The officers testified that ten to twenty minutes elapsed from the time Quackenbush first established contact with defendant to the time the dog alerted on the two bags. Although defendant testified that it was forty-five minutes, the district court disbelieved his testimony. Thereafter, an officer obtained a search warrant, searched the suitcases and retrieved seventeen plastic and tape wrapped bundles of marijuana weighing approximately 25.1 pounds.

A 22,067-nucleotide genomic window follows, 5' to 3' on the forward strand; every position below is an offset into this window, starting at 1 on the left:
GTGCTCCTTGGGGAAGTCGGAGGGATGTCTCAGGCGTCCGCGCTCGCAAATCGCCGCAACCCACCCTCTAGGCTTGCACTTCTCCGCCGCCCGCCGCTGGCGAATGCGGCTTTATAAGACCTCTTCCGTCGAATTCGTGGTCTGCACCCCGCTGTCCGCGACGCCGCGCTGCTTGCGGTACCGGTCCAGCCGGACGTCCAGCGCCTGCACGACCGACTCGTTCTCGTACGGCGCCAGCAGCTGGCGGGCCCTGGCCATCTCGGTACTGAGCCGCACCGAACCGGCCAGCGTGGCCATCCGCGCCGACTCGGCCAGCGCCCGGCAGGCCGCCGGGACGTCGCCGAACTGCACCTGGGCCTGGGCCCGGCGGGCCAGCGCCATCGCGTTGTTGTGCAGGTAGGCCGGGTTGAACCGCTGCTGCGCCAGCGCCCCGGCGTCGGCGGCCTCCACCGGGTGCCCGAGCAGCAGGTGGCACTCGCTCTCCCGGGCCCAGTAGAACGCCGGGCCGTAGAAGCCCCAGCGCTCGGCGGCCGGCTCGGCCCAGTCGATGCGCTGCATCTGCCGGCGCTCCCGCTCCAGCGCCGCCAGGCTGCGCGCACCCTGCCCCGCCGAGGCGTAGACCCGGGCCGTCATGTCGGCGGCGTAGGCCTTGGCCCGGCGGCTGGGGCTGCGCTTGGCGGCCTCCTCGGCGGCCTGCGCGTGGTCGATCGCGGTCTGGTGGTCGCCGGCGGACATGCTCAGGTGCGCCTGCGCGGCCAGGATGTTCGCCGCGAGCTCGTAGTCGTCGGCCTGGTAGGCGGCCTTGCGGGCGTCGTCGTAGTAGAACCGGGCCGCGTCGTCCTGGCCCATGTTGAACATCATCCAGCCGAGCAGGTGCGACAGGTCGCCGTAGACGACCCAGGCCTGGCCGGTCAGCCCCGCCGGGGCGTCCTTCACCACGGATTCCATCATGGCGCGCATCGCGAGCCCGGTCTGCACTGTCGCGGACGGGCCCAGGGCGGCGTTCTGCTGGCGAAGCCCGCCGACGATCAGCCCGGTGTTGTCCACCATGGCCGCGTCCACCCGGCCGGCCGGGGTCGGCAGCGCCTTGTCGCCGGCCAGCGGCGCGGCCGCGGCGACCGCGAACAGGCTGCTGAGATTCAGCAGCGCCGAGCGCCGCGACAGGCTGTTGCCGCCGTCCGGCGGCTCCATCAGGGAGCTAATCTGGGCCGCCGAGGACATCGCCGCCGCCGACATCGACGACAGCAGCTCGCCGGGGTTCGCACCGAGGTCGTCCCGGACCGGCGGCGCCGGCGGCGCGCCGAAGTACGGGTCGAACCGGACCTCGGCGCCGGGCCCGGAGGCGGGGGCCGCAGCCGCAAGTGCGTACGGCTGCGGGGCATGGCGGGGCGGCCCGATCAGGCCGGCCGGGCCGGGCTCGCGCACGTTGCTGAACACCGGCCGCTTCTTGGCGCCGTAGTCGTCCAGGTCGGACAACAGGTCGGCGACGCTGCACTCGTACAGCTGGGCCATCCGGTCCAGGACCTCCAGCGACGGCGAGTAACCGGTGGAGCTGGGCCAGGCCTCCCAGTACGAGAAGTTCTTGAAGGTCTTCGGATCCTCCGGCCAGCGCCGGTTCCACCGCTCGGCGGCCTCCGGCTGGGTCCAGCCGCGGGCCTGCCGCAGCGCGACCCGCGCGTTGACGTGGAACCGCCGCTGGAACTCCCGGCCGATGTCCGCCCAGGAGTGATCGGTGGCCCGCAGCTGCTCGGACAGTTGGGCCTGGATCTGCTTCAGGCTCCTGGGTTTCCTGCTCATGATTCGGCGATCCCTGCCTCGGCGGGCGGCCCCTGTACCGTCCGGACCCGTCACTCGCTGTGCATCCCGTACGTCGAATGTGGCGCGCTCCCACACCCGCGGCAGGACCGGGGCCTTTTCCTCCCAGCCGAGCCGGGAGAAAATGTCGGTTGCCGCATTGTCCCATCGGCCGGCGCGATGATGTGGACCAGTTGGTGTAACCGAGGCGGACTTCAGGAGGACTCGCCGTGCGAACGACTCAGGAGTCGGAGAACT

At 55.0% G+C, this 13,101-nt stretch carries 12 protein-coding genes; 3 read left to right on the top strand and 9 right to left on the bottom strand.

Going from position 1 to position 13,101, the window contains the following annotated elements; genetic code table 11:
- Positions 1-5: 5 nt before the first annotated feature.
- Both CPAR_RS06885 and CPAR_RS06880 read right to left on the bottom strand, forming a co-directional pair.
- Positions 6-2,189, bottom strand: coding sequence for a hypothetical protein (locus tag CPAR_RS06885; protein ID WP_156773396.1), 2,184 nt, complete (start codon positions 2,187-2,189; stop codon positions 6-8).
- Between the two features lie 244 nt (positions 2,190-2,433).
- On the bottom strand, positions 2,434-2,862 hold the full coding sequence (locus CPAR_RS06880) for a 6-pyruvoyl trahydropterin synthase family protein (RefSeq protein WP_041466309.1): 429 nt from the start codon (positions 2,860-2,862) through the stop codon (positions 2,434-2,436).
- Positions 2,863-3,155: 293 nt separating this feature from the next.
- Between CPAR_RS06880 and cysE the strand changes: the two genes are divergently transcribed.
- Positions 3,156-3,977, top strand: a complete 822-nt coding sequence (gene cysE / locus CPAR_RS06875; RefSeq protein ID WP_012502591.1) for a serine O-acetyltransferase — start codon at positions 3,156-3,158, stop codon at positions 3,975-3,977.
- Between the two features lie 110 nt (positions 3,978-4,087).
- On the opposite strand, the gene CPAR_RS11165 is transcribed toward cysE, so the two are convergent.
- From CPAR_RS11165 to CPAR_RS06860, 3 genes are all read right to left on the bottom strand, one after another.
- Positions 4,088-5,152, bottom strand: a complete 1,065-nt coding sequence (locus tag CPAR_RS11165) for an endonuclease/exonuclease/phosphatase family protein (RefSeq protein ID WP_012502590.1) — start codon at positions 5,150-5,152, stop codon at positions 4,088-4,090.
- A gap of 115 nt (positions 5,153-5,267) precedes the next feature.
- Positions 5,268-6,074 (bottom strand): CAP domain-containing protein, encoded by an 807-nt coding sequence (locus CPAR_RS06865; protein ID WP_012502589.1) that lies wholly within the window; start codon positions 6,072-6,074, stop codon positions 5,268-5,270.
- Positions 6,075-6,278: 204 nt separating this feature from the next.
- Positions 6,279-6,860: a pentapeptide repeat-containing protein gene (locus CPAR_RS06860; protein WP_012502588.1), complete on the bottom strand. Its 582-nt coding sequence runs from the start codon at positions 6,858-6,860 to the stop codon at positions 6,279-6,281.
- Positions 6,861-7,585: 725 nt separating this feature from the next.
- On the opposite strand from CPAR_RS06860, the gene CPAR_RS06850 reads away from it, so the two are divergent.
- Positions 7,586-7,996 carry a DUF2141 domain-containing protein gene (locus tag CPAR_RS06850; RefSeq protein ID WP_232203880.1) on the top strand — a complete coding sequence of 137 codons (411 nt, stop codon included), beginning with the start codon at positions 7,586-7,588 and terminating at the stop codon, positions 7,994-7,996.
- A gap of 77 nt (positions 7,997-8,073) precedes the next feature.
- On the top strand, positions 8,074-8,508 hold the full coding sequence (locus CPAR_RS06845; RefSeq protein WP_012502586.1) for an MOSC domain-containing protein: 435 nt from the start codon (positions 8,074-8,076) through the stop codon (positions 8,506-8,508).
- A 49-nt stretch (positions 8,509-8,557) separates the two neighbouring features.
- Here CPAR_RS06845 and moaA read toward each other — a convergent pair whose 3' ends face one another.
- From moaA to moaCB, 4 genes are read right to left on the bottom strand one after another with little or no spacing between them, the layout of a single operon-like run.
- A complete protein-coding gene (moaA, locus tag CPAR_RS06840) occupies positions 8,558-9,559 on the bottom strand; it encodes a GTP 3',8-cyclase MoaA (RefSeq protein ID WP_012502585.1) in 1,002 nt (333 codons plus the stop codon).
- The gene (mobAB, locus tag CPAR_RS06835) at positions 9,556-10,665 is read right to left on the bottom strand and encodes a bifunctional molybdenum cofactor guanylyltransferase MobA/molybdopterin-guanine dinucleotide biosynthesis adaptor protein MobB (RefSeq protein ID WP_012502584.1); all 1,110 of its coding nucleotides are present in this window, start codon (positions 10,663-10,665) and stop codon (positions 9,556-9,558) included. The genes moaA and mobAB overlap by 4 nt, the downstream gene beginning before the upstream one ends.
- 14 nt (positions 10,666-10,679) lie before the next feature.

In denying defendant's suppression motion, the district court made only rather cryptic oral findings: "I don't have any trouble with the police stopping him at the airport.... Reasonable suspicion to stop him based on the tip they received from Ms. Smith. I also find that he's not in custody at that time, contrary to what he says, that he consents to go to the police...." II R. 102; see also id. at 108. "Well, they have reasonable suspicion to stop him. He consents then to go up to the aviation police office. He has his bags with him.... They did not take them away. The question as to whether or not he's free to go has not arisen because he has not asked whether he is free to go. The officer's testimony is that he consented to everything they asked." Id. at 103-04. Once the dog alerted, the court found probable cause to arrest defendant. Thus, the district court determined that the marijuana found in the bags pursuant to a search warrant properly could be used as evidence. Defendant argues that the police officers illegally seized him and the evidence obtained thereafter must be suppressed as fruit of the poisonous tree.